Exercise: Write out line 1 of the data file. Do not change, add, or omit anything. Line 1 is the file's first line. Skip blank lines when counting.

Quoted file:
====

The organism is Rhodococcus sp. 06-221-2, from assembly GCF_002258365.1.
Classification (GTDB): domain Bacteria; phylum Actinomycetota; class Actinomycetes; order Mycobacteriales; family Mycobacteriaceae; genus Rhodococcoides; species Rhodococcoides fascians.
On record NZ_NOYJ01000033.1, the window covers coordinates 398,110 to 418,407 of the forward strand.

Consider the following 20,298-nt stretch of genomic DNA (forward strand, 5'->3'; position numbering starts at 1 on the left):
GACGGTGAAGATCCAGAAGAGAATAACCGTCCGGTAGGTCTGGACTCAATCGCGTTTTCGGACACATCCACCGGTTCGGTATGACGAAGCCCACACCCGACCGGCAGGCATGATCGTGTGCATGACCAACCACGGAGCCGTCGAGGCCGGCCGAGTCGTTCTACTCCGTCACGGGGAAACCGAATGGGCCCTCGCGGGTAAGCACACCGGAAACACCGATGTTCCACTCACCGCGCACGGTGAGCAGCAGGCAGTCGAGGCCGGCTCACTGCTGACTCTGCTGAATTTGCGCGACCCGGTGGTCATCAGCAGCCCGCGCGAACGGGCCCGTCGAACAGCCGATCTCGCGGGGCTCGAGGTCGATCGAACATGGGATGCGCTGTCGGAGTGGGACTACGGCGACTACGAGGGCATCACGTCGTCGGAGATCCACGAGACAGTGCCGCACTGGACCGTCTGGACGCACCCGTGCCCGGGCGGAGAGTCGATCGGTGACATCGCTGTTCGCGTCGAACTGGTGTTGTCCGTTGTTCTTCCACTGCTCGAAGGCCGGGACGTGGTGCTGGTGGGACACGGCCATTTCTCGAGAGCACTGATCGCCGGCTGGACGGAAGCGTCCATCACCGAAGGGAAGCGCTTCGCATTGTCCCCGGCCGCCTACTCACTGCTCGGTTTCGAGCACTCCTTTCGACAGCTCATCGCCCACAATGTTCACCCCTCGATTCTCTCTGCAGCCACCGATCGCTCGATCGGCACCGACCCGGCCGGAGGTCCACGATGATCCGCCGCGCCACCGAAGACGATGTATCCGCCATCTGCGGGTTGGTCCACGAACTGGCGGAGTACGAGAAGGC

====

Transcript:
The organism is Rhodococcus sp. 06-221-2, from assembly GCF_002258365.1.